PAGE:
East–West Schism  

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"The cause of the break with the tradition of antiquity was the rapid and unexpected advance of Islam. The result of this advance was the final separation of East from West, and the end of the Mediterranean unity. Countries like Africa and Spain, which had always been parts of the Western community, gravitated henceforth in the orbit of Baghdad. In these countries another religion made its appearance, and an entirely different culture. The Western Mediterranean, having become a Musulman lake, was no longer the thoroughfare of commerce and of thought which it had always been." --Mohammed and Charlemagne (1922) by Henri Pirenne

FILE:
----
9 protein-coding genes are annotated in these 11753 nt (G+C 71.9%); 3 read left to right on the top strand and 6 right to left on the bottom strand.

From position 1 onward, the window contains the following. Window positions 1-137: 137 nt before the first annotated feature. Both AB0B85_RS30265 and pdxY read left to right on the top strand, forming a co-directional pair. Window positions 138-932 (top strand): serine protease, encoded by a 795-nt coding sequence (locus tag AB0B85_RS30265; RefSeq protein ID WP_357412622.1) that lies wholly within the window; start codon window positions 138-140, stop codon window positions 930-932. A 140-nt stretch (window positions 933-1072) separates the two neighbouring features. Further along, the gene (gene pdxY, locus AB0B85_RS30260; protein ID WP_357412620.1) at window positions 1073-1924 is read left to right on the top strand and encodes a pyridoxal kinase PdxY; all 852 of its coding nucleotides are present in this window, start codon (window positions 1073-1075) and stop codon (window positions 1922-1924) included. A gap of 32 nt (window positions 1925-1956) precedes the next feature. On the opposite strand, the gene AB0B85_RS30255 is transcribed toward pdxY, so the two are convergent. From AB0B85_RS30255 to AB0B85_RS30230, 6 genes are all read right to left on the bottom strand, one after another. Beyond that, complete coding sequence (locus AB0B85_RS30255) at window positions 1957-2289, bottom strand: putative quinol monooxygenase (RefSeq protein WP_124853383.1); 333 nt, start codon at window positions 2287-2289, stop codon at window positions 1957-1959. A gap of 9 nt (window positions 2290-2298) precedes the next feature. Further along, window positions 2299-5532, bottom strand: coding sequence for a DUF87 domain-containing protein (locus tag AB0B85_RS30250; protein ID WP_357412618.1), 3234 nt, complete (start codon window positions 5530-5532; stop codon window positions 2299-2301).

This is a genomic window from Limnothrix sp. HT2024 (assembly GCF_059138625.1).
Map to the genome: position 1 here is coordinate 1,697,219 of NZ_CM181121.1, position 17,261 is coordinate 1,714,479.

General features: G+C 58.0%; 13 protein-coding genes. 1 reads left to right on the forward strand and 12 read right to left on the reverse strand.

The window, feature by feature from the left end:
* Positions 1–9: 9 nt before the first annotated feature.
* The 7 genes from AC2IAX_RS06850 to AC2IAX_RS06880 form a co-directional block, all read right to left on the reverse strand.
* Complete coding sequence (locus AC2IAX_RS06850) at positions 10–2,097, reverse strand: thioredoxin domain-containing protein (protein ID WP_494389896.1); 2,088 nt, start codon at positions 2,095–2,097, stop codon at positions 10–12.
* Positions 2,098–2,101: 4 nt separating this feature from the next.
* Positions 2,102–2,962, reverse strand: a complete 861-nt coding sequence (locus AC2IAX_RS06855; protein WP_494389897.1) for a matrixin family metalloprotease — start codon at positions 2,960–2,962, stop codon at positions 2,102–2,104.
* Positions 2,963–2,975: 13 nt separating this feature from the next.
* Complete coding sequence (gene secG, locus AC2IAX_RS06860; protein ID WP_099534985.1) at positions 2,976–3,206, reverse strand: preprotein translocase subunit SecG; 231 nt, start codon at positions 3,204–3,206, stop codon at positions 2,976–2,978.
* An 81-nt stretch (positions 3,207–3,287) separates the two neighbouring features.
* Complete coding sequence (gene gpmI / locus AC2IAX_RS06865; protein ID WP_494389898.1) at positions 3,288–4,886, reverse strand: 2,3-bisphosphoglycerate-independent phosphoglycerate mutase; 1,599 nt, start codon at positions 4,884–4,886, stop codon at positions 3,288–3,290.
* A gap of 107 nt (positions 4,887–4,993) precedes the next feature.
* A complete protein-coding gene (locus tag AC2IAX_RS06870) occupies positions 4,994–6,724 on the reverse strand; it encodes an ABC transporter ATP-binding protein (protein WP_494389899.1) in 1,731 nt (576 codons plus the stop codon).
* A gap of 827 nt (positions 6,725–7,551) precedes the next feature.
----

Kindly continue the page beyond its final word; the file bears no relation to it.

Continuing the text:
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Train wreck at Montparnasse (October 22, 1895) by Studio Lévy and Sons.
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Train wreck at Montparnasse (October 22, 1895) by Studio Lévy and Sons.

The East–West Schism, or the Great Schism, divided medieval Christendom into Eastern (Greek) and Western (Latin) branches, which later became known as the Eastern Orthodox Church and the Roman Catholic Church, respectively. Relations between East and West had long been embittered by political and ecclesiastical differences and theological disputes.



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